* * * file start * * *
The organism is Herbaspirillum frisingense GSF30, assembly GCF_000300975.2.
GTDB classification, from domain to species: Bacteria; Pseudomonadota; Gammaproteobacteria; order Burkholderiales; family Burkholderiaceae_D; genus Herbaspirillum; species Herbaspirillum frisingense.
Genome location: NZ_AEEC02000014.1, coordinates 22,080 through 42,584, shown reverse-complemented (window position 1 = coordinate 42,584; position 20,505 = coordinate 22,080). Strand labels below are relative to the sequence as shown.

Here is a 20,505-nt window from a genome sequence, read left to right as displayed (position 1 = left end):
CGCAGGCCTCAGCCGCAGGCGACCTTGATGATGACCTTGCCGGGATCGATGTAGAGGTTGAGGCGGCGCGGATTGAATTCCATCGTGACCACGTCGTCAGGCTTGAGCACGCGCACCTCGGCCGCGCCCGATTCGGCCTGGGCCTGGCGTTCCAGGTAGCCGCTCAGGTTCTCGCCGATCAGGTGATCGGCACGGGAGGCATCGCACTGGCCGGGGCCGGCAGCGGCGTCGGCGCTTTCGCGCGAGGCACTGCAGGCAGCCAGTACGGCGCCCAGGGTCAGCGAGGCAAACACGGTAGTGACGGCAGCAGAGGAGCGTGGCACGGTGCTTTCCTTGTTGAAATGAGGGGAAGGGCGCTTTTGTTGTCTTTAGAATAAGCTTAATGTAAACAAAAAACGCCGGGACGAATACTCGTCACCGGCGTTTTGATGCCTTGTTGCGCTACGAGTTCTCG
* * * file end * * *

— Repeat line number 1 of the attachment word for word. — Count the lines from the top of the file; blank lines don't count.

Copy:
The organism is Herbaspirillum frisingense GSF30, assembly GCF_000300975.2.